In this case, I was after an image that would be both optimistic and a little ominous. I love that you can now see into the building, as well as being dazzled by the reflections and the light. The altered version has a retro-futuristic feel that I associate with the golden age of science fiction and—further back—the robo/deco sensibility of Metropolis. To me, this poster for The Age To Come is glamorous, but maybe a little menacing too.

This is not documentation or journalism. It’s not about what was there when I took the photograph, but about what’s in my head and heart when I get it ready to show to someone else.

A Year Ago: Direction

Fenced off driveway.This is what has become of my neighborhood supermarket…
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Named bricks, bounced light, and shadows.

We all yearn to be acknowledged, to be recognized for who we are what we have contributed. Acknowledgment costs so little and yields rewards all out of proportion. If we are acknowledged, perhaps we will be remembered. Perhaps our time will have been well-spent. Maybe we will leave some trace of our passing.

Memorials are covered with names. We honor people by recording their names in public, and yet—except on rare and special occasions—we then promptly cease to really see or read them. They become background noise, visual wallpaper. They become the texture of the pavement we walk on without noticing at all. Like Ozymandias, our defiance of obscurity and mortality is in vain.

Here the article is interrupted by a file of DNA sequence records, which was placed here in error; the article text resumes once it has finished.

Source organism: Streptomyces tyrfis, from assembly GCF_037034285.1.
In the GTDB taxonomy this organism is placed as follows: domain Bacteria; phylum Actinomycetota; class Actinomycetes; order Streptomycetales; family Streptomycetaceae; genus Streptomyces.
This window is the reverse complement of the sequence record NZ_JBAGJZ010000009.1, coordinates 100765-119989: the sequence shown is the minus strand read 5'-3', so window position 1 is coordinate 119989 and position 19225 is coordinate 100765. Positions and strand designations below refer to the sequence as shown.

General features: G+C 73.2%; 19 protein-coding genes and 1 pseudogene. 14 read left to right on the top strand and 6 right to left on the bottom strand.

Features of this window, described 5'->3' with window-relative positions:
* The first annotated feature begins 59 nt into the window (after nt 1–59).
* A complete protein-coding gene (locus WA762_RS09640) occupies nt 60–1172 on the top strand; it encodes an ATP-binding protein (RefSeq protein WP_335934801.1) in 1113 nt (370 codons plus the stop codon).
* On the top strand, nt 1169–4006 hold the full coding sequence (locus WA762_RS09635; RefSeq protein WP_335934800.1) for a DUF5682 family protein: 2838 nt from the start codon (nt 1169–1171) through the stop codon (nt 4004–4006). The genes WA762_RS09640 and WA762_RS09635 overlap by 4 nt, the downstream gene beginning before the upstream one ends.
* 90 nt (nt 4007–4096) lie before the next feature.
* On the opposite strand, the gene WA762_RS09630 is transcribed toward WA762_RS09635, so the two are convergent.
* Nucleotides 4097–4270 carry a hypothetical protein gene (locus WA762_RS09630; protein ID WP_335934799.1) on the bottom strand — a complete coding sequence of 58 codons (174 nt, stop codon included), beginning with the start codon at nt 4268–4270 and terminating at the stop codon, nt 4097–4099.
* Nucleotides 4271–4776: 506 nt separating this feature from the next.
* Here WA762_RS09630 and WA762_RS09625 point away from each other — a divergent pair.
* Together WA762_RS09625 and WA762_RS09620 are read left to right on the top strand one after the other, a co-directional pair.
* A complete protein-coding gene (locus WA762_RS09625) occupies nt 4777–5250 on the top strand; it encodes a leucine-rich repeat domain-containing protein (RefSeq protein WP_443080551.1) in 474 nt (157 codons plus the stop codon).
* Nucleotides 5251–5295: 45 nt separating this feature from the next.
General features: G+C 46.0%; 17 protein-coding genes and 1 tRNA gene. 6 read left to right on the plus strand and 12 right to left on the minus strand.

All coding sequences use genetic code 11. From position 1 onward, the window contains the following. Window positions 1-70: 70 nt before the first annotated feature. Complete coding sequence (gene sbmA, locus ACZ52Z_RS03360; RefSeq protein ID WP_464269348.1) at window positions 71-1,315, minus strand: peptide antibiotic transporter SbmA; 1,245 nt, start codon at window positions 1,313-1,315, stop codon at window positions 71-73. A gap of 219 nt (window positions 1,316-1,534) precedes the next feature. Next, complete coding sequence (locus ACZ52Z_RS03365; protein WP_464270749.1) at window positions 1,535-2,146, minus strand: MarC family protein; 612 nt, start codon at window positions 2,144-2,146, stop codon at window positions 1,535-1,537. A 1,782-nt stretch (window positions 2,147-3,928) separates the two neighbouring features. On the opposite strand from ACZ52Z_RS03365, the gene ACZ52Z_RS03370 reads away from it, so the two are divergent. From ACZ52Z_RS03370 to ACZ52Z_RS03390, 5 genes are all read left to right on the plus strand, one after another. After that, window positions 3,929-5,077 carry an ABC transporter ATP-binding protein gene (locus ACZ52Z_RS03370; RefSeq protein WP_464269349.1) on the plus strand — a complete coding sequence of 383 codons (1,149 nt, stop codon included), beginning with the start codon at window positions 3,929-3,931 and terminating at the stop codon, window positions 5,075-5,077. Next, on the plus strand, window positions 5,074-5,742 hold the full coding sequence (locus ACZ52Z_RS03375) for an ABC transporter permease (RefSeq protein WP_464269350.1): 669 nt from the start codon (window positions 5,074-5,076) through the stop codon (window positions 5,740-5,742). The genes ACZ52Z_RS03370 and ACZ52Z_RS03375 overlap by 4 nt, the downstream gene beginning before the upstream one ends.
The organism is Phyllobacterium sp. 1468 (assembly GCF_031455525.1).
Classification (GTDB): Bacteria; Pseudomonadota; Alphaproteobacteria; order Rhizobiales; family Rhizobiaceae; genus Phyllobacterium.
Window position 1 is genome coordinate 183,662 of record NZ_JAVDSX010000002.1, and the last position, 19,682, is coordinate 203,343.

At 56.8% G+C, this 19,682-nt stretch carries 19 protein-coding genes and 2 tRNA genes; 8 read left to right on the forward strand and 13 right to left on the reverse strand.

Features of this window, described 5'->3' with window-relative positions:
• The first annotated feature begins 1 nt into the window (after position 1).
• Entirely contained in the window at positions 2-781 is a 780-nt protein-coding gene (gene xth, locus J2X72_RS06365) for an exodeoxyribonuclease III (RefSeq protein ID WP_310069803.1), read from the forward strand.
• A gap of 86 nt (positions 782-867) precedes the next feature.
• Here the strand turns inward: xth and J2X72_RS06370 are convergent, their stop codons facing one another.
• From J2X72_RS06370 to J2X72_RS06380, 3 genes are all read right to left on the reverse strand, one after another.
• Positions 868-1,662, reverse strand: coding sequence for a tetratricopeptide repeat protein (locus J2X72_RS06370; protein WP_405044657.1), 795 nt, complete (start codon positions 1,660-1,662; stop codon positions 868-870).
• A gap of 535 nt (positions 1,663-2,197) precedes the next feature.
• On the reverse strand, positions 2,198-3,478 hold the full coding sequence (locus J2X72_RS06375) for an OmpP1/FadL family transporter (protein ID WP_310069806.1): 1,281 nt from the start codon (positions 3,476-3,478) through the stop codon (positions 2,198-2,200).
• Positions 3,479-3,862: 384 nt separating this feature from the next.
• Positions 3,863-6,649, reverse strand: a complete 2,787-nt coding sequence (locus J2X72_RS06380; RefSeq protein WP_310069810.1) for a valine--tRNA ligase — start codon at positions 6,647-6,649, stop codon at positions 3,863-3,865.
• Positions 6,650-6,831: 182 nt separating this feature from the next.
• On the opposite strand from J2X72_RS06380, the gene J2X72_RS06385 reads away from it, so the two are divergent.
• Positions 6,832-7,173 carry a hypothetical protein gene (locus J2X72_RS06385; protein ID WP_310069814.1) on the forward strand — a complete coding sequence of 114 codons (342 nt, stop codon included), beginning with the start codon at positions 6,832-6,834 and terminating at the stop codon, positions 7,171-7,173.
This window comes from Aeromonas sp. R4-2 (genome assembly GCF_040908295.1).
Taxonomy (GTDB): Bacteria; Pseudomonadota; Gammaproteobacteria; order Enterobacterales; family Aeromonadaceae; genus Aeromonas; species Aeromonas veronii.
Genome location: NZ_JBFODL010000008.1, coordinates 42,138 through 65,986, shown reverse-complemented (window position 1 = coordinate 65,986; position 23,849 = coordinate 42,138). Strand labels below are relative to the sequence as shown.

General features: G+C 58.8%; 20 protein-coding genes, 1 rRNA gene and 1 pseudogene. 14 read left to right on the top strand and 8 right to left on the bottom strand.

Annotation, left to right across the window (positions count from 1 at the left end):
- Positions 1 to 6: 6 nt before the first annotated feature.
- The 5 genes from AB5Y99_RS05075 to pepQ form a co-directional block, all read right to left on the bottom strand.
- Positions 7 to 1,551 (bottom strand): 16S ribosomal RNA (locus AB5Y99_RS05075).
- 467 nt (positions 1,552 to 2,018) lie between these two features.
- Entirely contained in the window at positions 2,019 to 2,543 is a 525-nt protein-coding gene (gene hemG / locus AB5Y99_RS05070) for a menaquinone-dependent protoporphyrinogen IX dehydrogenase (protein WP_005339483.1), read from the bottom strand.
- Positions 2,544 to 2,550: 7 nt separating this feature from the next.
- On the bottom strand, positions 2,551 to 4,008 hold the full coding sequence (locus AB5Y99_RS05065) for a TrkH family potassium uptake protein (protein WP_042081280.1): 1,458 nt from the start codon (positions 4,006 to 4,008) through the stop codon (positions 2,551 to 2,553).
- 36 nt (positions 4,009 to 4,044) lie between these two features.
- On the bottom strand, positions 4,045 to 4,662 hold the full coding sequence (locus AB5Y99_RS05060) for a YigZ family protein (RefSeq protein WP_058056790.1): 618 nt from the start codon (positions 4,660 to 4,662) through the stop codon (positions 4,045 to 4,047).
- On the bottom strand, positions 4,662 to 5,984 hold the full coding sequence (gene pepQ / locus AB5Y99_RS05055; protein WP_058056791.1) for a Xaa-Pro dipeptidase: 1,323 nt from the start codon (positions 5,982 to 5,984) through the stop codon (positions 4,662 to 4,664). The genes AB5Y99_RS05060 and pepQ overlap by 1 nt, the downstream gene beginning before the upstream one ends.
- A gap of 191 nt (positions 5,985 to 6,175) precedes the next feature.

Our best and most enduring memorials are in the living, from generation to generation: those we have loved and who have loved us, whose lives we have nourished with generosity, kindness, guidance, challenge, fun, and creativity. Our legacy lives in the ideas we share with others, whether they remain attached to our names or not.

A Year Ago: Urban Landscaping

Buildings and shrubs.It’s easy to overlook the everyday shrubs and shrubberies of city life…
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End of the Tea Party

Empty glass and tea tag.

Drink the tea, leave the dregs, enjoy the light through the empty glass.

A Year Ago: Exotica

OrchidOne thing I’m gradually giving up on…
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Old & New

This is another image that feels autobiographical: emblematic of my betweenness. The old and familiar have passed away, but surely left their marks. The new is struggling to realize its potential. Nothing is established or settled.

A Year Ago: The Shadow of the Light

It is by the light that we know darkness…
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Bob on the Blue Ridge

Outdoor portrait.

The sun was shining brightly, but there was a chilly breeze. We walked a segment of the Mountain to Sea Trail off the Blue Ridge Parkway. It was a lovely little intermission.

A Year Ago: Back in the Saddle Again

Photographs by Nina Tovish on display at Artomatic 2012, Washington, DCAlthough I still have a tremendous amount of prep work to go, I wanted to give you all a glimpse of the project…
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Industrial pipe outlet.

Many outlets, no flow.

A Year Ago: Something Beautiful from Jen

Italian glass ashtray.This isn’t the best picture in the world, but it seems to fit…